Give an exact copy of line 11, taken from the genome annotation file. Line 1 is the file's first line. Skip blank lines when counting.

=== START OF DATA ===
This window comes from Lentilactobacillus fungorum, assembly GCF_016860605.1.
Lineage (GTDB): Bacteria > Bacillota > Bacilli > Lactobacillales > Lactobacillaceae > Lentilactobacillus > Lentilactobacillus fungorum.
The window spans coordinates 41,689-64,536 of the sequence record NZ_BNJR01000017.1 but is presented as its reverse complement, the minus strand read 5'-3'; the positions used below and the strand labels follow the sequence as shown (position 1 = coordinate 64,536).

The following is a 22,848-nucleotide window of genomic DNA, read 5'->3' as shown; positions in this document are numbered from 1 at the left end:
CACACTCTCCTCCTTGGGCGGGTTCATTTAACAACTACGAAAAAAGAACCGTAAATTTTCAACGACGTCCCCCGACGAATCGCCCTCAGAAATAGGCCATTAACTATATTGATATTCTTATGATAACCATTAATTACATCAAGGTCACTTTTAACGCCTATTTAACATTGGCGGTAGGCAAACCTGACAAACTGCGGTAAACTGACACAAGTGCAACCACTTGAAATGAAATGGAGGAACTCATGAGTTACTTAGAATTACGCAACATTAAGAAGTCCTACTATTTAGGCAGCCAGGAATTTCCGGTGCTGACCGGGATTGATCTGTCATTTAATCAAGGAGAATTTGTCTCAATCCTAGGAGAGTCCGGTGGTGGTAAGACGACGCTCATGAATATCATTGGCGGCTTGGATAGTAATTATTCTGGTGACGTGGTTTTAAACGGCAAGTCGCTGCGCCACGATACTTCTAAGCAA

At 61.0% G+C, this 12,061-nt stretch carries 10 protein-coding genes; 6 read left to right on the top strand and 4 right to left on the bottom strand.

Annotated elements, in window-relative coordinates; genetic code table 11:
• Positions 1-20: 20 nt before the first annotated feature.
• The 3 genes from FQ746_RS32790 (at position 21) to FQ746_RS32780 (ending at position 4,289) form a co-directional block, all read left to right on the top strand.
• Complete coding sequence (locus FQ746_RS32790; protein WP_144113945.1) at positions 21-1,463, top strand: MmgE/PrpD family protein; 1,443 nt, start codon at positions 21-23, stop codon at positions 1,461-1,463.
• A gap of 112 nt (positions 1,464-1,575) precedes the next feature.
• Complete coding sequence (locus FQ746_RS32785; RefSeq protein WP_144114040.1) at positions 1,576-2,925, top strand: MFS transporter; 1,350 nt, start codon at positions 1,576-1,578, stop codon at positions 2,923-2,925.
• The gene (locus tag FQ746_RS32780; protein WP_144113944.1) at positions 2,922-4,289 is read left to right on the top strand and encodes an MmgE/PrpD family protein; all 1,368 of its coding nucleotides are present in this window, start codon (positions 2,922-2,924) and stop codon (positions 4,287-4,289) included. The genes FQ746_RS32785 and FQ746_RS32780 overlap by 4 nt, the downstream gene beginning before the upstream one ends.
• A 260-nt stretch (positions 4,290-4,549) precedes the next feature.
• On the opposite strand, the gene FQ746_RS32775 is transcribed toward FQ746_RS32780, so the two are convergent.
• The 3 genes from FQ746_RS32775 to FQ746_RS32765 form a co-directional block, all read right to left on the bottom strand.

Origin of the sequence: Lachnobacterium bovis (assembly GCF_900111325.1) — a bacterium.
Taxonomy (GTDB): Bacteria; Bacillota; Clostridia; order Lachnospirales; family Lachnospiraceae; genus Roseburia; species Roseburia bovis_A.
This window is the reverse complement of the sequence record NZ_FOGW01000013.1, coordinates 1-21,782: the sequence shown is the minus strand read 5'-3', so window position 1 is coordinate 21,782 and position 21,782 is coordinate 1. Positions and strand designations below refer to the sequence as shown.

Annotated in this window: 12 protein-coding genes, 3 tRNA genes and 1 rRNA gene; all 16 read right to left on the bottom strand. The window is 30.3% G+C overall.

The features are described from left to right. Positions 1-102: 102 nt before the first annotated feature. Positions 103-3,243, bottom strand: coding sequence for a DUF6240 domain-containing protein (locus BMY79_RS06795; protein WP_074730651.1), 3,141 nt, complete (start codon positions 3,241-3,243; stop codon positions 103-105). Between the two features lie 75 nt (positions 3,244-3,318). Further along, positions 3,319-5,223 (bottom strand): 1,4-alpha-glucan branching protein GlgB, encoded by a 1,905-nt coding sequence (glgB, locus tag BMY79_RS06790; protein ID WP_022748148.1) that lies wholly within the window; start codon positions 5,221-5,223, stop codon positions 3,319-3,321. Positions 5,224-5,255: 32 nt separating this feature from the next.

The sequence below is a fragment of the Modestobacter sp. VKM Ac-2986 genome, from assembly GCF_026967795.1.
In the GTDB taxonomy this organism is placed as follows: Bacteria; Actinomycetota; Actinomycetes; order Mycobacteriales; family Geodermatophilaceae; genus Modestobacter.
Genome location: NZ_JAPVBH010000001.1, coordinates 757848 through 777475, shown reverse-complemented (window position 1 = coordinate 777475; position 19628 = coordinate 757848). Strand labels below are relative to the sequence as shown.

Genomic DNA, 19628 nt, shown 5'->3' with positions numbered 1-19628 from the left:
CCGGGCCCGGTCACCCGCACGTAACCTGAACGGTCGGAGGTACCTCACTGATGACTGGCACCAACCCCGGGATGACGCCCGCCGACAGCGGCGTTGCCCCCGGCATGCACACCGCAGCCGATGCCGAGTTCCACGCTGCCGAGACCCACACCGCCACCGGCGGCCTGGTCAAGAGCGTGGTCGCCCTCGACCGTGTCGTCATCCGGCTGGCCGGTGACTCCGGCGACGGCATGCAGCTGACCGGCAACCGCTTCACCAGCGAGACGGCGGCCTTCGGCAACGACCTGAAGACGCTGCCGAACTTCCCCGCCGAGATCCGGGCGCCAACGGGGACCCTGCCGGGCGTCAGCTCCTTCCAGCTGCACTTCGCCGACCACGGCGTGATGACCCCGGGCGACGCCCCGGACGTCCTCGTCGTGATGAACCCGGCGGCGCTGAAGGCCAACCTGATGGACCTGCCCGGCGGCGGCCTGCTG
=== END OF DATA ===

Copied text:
• A gap of 112 nt (positions 1,464-1,575) precedes the next feature.